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Published: January 7th 2014
Standing in front of float I worked on.
The parade was as fabulous as I had imagined it would be. The weather was picture perfect. We had bleacher seats about half-way up and about half-way along the parade route. I noticed that the ticket (it was part of the package I bought) sold for $55.
The event started in 1890 when a bunch of stodgy businessmen wanted to prove that they could grow roses in winter. Today it is a non-profit, volunteer-run event that will consume the lives of hundreds of people for the next year. There are 245 core volunteer members. They must live within fifteen miles of Pasadena. Each year there is a turnover of about 20%. They are chosen by group interviews. These are the people you see during the parade on TV: distinctive in their white suits, bought at their own expense.
Floats must meet a number of requirements. There are 24 awards, but no actual trophy and no money--just bragging rights. The most points are given for best floral use and display. However, clever use of materials is also noted, for example, the dragon skin that was made from halved brussel sprouts. Use of animation is also rewarded and
we saw a dog catcher running, raccoons popping out of garbage cans and flying horses with flapping wings. Float building is a multi-million dollar business. The theme for this year is "Dreams Come True." It starts with a specially built chassis and then a frame of steel and chicken wire is constructed. It is sprayed with a polyvinyl material, and then painted to indicate the colour of flowers that are to be attached. Sometime in May, when the chassis is finished, they take it out for a road test to make sure it functions the way it should. Parts of the chassis may be used in subsequent years.
Every square inch of the float must be covered in plant material--natural plant material. For example, coffee beans are okay, but not roasted coffee beans. The attaching of flowers starts the day after Christmas. Thousands of volunteers are involved and they work in shifts 24 hours a day until all the floats are coated. They call them "petal pushers." Being a petal pusher was part of my adventure. I spent the morning gluing eucalyptus and silver leaf on a column on the China Air float. In the afternoon, I clipped statis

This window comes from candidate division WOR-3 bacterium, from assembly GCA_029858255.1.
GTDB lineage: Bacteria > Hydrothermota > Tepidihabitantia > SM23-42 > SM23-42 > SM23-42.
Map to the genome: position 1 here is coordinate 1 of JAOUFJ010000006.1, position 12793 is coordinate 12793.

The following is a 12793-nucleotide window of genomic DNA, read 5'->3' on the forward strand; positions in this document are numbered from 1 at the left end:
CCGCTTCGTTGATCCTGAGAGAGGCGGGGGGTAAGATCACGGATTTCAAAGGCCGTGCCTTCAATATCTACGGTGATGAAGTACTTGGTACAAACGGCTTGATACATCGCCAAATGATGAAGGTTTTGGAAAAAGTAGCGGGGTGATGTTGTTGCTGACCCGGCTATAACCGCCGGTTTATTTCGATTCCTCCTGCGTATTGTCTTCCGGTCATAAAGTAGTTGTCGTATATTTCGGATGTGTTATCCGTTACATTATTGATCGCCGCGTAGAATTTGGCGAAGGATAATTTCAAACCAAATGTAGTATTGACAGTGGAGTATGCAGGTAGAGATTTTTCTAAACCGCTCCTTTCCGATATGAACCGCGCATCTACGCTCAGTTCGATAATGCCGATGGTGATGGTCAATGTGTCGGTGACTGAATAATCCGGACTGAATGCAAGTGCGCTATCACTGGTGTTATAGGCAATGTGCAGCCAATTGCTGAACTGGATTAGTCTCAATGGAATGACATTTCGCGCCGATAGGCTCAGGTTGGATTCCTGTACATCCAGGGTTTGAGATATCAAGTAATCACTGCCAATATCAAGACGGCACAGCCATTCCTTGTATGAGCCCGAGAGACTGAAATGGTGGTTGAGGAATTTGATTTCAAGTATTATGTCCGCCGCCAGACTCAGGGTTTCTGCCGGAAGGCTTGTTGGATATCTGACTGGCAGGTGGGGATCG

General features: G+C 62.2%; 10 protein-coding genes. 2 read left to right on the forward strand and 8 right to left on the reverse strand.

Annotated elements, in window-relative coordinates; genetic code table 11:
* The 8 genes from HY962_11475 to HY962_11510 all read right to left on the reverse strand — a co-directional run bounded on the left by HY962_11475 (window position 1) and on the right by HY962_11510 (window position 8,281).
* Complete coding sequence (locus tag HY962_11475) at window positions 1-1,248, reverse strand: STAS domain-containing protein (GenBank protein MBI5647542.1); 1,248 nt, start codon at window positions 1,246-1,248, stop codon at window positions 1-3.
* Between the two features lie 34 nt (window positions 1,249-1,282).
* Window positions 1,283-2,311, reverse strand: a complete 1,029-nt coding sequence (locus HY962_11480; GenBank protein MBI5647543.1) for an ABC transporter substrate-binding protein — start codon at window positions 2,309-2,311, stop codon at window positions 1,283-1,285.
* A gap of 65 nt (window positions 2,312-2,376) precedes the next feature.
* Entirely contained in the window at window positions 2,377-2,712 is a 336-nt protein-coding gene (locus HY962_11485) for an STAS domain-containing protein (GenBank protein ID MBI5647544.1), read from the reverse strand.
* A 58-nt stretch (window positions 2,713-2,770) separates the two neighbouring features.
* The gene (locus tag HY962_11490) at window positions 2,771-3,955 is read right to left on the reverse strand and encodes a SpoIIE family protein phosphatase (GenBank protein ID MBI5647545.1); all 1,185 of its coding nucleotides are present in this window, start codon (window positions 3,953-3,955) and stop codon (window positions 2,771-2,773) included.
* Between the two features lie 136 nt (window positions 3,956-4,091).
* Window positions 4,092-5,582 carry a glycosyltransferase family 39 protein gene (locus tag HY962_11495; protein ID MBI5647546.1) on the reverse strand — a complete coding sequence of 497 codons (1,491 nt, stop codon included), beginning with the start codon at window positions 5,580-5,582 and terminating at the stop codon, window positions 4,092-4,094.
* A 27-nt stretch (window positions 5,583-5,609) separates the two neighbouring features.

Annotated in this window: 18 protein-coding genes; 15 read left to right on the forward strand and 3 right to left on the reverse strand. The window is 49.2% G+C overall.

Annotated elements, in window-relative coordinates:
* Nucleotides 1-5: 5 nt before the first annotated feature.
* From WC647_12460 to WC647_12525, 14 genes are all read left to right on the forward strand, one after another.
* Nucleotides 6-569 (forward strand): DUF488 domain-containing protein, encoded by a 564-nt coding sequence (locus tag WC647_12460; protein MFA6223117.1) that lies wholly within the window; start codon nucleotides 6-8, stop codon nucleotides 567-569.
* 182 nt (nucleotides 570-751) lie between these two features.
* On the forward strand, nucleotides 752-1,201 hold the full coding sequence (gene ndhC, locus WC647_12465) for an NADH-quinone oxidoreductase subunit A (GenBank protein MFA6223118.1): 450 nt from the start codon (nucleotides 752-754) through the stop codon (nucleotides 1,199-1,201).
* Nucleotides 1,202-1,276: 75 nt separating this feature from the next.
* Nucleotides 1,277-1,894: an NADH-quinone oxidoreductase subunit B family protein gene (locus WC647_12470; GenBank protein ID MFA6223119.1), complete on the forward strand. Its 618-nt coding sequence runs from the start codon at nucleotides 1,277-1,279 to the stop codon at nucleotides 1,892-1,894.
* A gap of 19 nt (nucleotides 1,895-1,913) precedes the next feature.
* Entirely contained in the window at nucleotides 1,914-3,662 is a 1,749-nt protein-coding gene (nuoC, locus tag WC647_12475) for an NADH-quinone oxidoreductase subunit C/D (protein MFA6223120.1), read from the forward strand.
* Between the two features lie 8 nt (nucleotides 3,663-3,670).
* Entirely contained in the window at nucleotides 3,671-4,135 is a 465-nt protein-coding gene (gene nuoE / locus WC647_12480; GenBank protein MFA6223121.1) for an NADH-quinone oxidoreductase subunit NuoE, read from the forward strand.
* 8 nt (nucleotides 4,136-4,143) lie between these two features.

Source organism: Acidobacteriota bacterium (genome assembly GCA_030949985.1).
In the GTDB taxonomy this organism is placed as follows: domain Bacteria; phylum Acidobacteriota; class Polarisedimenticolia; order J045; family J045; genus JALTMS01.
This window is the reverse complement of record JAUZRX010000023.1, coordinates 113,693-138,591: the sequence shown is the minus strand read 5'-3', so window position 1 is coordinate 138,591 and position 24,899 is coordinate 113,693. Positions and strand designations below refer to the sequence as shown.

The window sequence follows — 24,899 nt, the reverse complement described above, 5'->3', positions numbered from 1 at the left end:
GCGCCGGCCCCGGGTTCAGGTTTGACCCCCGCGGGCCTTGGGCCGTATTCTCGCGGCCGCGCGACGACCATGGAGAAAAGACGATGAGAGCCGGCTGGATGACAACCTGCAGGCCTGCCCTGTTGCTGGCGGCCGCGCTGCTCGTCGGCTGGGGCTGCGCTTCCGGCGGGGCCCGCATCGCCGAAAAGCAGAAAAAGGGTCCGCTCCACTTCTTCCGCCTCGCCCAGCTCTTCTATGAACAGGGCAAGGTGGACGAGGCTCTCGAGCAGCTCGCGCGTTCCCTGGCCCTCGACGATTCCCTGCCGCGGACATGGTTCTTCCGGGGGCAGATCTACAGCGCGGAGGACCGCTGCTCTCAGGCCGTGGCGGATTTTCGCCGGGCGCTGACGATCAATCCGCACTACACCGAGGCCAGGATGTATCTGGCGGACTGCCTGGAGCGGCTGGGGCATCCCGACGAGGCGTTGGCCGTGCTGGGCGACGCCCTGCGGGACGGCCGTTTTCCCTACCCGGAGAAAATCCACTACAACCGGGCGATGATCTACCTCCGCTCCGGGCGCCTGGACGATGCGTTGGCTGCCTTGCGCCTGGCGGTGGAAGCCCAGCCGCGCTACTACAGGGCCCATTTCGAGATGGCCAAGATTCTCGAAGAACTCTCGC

flowers. These would be put in a blender and reduced to a powdery substance. Then glue is painted on the surface and the ground up statis is sprinkled on the glue to look like the ocean on the Polynesian float. Later, I clipped long stem roses to a uniform four inches. They were part of the 2,675 roses needed for Stanford University float.
It was great to be a part of this thing.
Some floats are over 80 feet long and need to be hinged to go around corners. Other floats have trees and high features that need to lie down to go under bridges. Floats must be equally decorated on both sides of the float--no pandering to the television cameras. They must also be interesting from the front and the back. We were assigned to a warehouse where five of the floats were constructed: 25 miles from the start of the parade route. The morning before the parade, they start moving the floats. They travel at 5 mph and it takes about fifteen hours to get them closer to the route. Some of these floats are over fifty feet in length. Each has two people: the driver
Amount of detail was amazing
in the back and an observer in the front who radioes instructions to the driver. The committee people spend the night fixing, tightening and getting the floats a final once over.
The cost? I had to ask. $50,000. to $400,000. per float!
And so I joined the estimated two million other people who lined the street to watch the 45 floats, 20 bands and numerous horse groups.
It was wonderful! Guess that's one more thing I can check off my bucket list.
Enjoy the pictures. Captions aren't always necessary!
PS. Number of roses flown in? One million!
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